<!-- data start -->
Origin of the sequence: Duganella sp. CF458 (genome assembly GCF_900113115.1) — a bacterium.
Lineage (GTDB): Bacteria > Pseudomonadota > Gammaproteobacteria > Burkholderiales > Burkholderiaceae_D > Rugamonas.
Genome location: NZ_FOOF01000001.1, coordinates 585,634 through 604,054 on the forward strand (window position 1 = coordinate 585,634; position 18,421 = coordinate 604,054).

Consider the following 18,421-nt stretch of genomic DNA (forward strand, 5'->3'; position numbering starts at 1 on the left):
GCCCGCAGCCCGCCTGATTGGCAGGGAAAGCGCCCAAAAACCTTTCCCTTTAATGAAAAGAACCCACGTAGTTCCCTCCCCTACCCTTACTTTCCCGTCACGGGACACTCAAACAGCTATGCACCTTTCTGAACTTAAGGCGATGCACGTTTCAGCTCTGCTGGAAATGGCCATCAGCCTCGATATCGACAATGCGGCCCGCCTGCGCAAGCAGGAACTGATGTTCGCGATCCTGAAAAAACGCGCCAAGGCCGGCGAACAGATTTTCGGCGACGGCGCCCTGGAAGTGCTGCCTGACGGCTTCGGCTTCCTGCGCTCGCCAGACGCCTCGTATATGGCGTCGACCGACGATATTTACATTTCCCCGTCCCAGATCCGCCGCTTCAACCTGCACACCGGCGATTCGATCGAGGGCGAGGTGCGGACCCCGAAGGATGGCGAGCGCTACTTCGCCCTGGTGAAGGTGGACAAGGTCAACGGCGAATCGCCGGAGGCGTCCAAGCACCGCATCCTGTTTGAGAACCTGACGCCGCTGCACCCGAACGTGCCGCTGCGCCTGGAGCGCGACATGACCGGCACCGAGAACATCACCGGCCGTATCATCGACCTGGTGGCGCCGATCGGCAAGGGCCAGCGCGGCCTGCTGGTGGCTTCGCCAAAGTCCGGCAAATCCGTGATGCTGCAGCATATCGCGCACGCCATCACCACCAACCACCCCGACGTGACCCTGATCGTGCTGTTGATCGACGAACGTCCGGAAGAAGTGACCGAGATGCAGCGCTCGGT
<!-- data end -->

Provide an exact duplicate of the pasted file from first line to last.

Origin of the sequence: Duganella sp. CF458 (genome assembly GCF_900113115.1) — a bacterium.
Lineage (GTDB): Bacteria > Pseudomonadota > Gammaproteobacteria > Burkholderiales > Burkholderiaceae_D > Rugamonas.
Genome location: NZ_FOOF01000001.1, coordinates 585,634 through 604,054 on the forward strand (window position 1 = coordinate 585,634; position 18,421 = coordinate 604,054).

Consider the following 18,421-nt stretch of genomic DNA (forward strand, 5'->3'; position numbering starts at 1 on the left):
GCCCGCAGCCCGCCTGATTGGCAGGGAAAGCGCCCAAAAACCTTTCCCTTTAATGAAAAGAACCCACGTAGTTCCCTCCCCTACCCTTACTTTCCCGTCACGGGACACTCAAACAGCTATGCACCTTTCTGAACTTAAGGCGATGCACGTTTCAGCTCTGCTGGAAATGGCCATCAGCCTCGATATCGACAATGCGGCCCGCCTGCGCAAGCAGGAACTGATGTTCGCGATCCTGAAAAAACGCGCCAAGGCCGGCGAACAGATTTTCGGCGACGGCGCCCTGGAAGTGCTGCCTGACGGCTTCGGCTTCCTGCGCTCGCCAGACGCCTCGTATATGGCGTCGACCGACGATATTTACATTTCCCCGTCCCAGATCCGCCGCTTCAACCTGCACACCGGCGATTCGATCGAGGGCGAGGTGCGGACCCCGAAGGATGGCGAGCGCTACTTCGCCCTGGTGAAGGTGGACAAGGTCAACGGCGAATCGCCGGAGGCGTCCAAGCACCGCATCCTGTTTGAGAACCTGACGCCGCTGCACCCGAACGTGCCGCTGCGCCTGGAGCGCGACATGACCGGCACCGAGAACATCACCGGCCGTATCATCGACCTGGTGGCGCCGATCGGCAAGGGCCAGCGCGGCCTGCTGGTGGCTTCGCCAAAGTCCGGCAAATCCGTGATGCTGCAGCATATCGCGCACGCCATCACCACCAACCACCCCGACGTGACCCTGATCGTGCTGTTGATCGACGAACGTCCGGAAGAAGTGACCGAGATGCAGCGCTCGGT